Northern Ireland

Minister reduces number of subjects schools must offer

Peter Weir
Image caption Mr Weir wrote to school principals on Monday 16 January informing them that they now only had to offer 21 subjects at GCSE and A-Level.

The Education Minister Peter Weir has changed a major departmental policy developed by his Sinn Féin predecessors.

Mr Weir has reduced the number of subjects post-primary schools have to offer pupils under the "entitlement framework" to 21.

Since September 2015 all schools, by law, have had to offer at least 24 courses at GCSE and 27 at A-Level.

The policy was originally introduced by Sinn Féin's Caitríona Ruane in 2009.

It was then fully developed by her successor and party colleague John O'Dowd.

As many schools could not offer 24 courses at GCSE and 27 at A-Level alone it meant that they had to collaborate with other schools in their area to offer pupils the required choice of subjects.

For instance, in east Belfast Ashfield Boys and Girls High Schools, and Bloomfield Collegiate and Strathearn grammar schools offer some A-Level subjects jointly.

Image caption Mr Weir has reduced the number of subjects post-primary schools have to offer pupils under the "entitlement framework" to 21.

Pupils from Ashfield Boys High School can go to study Physics at A-Level at Bloomfield Collegiate grammar school.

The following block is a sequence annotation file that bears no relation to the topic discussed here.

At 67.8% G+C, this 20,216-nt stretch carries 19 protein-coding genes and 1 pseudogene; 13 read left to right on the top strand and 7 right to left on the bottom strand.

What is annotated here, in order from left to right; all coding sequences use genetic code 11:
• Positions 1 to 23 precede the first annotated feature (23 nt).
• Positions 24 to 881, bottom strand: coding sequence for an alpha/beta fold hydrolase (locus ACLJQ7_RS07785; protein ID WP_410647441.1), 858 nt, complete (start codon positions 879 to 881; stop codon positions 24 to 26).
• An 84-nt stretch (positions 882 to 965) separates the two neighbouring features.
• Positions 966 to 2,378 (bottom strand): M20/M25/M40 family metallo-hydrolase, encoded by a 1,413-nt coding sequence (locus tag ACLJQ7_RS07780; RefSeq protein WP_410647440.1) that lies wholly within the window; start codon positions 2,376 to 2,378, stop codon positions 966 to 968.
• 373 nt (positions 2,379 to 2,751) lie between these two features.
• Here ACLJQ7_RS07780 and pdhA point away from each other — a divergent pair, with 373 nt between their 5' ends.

Introducing the policy in the assembly in November 2009, Ms Ruane said it would ensure that "all young people should have access to high quality education provision."

In a speech to the Association of School and College Leaders (ASCL) in 2015, Mr O'Dowd said that the policy rendered academic selection at 11 redundant.

"Gone are the days when a test set at 11 set the course of a child's educational pathway and indeed their career," he said.

"The Entitlement Framework ensures that every child regardless of what school he or she may attend can access the same curriculum."

However, Mr Weir wrote to school principals on Monday 16 January informing them that they now only had to offer 21 subjects at GCSE and A-Level.

He said that he had introduced the change after listening to the concerns of school principals.

"I also wanted to provide schools with a degree of flexibility, in line with my objective of increasing autonomy," he said.

"Reducing the specified number should provide both this flexibility and enable schools to manage their resources better in these challenging times."

However, Mr Weir also said that he still regarded the entitlement framework as a key part of the curriculum.

The change in the number of subjects will come into effect at the start of the new school year in September 2017.

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